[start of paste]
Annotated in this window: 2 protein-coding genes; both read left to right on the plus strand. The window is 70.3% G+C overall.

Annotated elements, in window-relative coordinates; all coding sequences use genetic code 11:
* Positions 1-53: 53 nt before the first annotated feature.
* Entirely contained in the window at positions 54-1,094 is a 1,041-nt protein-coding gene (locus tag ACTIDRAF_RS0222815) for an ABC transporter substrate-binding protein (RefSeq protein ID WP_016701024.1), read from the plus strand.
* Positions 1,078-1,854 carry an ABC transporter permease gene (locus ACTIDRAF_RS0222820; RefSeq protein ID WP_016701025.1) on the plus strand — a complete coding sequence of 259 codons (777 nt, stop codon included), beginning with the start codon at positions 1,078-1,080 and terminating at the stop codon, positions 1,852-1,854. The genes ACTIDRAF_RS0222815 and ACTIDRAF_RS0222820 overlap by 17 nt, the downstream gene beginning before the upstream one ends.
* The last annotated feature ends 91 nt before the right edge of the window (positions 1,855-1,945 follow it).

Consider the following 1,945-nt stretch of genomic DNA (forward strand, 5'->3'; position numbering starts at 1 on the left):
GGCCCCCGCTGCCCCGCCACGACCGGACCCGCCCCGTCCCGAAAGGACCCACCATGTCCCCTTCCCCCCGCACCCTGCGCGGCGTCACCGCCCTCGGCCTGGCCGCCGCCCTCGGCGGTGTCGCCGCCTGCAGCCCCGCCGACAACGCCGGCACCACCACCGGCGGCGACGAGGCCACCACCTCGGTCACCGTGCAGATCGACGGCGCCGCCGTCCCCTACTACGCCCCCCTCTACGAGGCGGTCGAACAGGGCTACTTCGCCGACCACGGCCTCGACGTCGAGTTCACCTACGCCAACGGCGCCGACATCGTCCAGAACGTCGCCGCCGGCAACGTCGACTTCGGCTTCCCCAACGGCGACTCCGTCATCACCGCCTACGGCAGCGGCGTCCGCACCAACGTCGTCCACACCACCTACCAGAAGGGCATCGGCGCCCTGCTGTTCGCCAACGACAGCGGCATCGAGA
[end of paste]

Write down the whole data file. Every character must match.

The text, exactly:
Annotated in this window: 2 protein-coding genes; both read left to right on the plus strand. The window is 70.3% G+C overall.

Annotated elements, in window-relative coordinates; all coding sequences use genetic code 11:
* Positions 1-53: 53 nt before the first annotated feature.
* Entirely contained in the window at positions 54-1,094 is a 1,041-nt protein-coding gene (locus tag ACTIDRAF_RS0222815) for an ABC transporter substrate-binding protein (RefSeq protein ID WP_016701024.1), read from the plus strand.
* Positions 1,078-1,854 carry an ABC transporter permease gene (locus ACTIDRAF_RS0222820; RefSeq protein ID WP_016701025.1) on the plus strand — a complete coding sequence of 259 codons (777 nt, stop codon included), beginning with the start codon at positions 1,078-1,080 and terminating at the stop codon, positions 1,852-1,854. The genes ACTIDRAF_RS0222815 and ACTIDRAF_RS0222820 overlap by 17 nt, the downstream gene beginning before the upstream one ends.
* The last annotated feature ends 91 nt before the right edge of the window (positions 1,855-1,945 follow it).

Consider the following 1,945-nt stretch of genomic DNA (forward strand, 5'->3'; position numbering starts at 1 on the left):
GGCCCCCGCTGCCCCGCCACGACCGGACCCGCCCCGTCCCGAAAGGACCCACCATGTCCCCTTCCCCCCGCACCCTGCGCGGCGTCACCGCCCTCGGCCTGGCCGCCGCCCTCGGCGGTGTCGCCGCCTGCAGCCCCGCCGACAACGCCGGCACCACCACCGGCGGCGACGAGGCCACCACCTCGGTCACCGTGCAGATCGACGGCGCCGCCGTCCCCTACTACGCCCCCCTCTACGAGGCGGTCGAACAGGGCTACTTCGCCGACCACGGCCTCGACGTCGAGTTCACCTACGCCAACGGCGCCGACATCGTCCAGAACGTCGCCGCCGGCAACGTCGACTTCGGCTTCCCCAACGGCGACTCCGTCATCACCGCCTACGGCAGCGGCGTCCGCACCAACGTCGTCCACACCACCTACCAGAAGGGCATCGGCGCCCTGCTGTTCGCCAACGACAGCGGCATCGAGA